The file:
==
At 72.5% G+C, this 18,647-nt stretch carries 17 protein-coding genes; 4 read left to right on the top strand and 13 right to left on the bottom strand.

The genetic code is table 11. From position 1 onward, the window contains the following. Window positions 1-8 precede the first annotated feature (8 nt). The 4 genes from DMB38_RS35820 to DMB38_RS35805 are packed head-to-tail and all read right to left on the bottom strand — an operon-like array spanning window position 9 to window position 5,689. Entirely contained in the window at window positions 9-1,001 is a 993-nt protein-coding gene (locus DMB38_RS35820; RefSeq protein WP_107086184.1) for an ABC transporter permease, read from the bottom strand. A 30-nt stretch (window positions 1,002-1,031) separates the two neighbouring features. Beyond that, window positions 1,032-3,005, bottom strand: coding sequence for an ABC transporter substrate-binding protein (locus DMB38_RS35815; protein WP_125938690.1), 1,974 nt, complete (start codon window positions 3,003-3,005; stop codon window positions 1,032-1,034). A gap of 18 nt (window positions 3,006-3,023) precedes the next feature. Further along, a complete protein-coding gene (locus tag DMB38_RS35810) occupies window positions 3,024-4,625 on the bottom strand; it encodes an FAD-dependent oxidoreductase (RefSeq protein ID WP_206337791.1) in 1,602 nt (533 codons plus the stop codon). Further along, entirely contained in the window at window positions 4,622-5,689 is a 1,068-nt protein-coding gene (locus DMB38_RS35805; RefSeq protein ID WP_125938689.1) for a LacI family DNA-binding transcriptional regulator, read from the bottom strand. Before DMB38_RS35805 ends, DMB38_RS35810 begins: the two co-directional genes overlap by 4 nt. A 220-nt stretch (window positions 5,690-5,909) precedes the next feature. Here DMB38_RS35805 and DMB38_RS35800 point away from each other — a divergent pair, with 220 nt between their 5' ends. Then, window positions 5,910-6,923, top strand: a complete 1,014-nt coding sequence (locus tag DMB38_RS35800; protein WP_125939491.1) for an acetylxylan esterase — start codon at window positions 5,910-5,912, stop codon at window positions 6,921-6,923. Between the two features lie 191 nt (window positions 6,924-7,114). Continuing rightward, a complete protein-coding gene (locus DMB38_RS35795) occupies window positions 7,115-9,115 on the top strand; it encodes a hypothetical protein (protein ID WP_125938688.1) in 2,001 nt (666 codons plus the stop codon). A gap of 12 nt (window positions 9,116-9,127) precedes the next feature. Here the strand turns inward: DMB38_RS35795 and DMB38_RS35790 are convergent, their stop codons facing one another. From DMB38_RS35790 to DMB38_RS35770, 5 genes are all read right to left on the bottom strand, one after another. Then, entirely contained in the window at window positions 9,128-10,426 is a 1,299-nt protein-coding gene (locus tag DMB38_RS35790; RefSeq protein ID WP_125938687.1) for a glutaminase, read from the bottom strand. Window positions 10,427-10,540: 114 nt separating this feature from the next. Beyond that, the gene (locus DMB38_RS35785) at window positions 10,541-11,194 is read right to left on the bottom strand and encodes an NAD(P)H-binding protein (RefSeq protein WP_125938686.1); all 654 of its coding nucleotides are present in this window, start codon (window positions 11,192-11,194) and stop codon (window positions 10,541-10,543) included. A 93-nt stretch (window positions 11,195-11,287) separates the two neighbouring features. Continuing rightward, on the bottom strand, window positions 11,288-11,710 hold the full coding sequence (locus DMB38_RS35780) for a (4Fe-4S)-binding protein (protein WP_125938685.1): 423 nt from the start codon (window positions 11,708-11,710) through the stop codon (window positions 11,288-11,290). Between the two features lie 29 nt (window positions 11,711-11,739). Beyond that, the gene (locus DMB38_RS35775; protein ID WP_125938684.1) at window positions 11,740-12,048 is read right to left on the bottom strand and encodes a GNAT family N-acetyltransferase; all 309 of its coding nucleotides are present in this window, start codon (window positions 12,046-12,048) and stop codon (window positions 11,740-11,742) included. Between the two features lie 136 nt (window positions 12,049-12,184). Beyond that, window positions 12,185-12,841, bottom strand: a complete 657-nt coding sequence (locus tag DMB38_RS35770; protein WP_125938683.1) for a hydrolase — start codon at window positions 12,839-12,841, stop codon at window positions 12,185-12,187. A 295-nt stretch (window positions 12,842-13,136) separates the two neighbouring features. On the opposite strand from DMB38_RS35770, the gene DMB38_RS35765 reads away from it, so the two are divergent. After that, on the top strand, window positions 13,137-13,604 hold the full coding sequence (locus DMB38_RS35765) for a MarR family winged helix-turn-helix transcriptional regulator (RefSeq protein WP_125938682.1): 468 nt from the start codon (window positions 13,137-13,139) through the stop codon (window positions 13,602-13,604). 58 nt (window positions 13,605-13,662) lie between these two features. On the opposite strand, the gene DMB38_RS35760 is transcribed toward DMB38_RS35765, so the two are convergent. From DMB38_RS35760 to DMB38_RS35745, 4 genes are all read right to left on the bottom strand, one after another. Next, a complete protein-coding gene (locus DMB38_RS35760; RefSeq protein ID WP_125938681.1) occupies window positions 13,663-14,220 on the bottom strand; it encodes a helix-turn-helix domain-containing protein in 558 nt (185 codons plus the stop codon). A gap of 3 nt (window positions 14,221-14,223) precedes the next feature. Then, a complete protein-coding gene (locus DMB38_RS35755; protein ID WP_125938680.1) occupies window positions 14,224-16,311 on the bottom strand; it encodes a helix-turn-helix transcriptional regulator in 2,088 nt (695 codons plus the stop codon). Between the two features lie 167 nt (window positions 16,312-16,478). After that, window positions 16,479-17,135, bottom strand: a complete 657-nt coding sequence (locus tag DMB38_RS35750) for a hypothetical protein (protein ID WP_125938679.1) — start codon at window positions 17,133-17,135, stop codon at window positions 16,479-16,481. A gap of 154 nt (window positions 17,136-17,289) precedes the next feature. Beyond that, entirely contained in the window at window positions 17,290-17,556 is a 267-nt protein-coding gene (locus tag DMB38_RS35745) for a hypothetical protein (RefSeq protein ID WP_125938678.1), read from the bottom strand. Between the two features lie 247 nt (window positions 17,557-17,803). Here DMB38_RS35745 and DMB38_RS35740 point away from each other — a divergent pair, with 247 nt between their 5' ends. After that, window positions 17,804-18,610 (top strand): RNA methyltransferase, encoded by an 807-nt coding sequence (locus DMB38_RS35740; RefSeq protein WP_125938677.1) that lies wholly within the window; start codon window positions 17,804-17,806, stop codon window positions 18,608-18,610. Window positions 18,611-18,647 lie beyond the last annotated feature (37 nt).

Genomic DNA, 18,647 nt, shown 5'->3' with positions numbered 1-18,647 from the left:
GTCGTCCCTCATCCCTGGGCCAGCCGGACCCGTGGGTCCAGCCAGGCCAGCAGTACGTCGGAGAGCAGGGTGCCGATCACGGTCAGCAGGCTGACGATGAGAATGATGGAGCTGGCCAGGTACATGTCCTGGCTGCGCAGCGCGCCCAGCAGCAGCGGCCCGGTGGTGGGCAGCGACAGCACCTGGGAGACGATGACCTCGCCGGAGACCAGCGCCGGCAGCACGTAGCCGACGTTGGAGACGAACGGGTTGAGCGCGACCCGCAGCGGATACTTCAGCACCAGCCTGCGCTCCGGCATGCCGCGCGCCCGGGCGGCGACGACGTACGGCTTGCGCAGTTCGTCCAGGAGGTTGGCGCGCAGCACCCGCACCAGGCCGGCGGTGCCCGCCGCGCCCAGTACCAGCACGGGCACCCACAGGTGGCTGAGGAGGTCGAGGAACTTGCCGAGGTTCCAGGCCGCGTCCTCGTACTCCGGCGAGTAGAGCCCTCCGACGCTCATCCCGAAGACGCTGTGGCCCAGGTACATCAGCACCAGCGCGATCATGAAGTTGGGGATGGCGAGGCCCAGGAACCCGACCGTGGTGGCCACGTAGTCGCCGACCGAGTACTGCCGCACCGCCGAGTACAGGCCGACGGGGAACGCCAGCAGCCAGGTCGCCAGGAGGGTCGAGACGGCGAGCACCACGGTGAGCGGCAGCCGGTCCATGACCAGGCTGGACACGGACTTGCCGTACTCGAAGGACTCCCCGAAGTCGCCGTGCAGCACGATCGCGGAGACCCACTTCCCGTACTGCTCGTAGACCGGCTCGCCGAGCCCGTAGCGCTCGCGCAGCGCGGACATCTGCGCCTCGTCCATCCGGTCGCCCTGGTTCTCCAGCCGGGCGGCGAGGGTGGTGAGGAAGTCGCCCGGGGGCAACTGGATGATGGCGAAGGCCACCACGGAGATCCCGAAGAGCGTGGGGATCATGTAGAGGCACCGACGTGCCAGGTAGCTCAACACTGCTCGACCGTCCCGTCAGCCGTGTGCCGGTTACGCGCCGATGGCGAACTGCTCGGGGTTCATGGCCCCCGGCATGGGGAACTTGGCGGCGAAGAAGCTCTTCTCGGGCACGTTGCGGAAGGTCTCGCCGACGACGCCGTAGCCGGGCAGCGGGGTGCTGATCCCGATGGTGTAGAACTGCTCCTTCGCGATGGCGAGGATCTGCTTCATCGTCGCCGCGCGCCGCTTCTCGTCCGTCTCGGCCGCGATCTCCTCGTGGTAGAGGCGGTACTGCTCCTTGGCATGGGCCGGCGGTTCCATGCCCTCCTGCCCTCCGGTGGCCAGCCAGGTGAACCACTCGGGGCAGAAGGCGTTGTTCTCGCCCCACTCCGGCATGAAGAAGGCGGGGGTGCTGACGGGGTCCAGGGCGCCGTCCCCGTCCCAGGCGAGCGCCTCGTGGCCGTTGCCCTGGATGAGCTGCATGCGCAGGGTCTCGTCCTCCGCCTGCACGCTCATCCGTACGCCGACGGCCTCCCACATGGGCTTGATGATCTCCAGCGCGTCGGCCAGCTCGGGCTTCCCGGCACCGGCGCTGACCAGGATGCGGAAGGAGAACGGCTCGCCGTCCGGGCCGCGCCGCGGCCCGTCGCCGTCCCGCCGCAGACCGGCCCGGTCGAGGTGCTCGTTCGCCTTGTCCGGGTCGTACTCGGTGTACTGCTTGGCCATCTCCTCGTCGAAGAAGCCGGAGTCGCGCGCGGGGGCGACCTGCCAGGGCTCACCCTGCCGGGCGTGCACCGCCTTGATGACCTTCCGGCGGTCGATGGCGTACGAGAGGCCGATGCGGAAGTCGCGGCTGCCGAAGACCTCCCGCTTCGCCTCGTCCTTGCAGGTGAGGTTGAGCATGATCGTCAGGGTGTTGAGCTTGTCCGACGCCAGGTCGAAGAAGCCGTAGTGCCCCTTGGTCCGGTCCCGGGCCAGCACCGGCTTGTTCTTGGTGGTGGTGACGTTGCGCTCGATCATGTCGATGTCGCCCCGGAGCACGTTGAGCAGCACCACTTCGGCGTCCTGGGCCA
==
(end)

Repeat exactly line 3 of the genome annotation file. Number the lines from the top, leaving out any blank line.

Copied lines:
Genomic DNA, 18,647 nt, shown 5'->3' with positions numbered 1-18,647 from the left: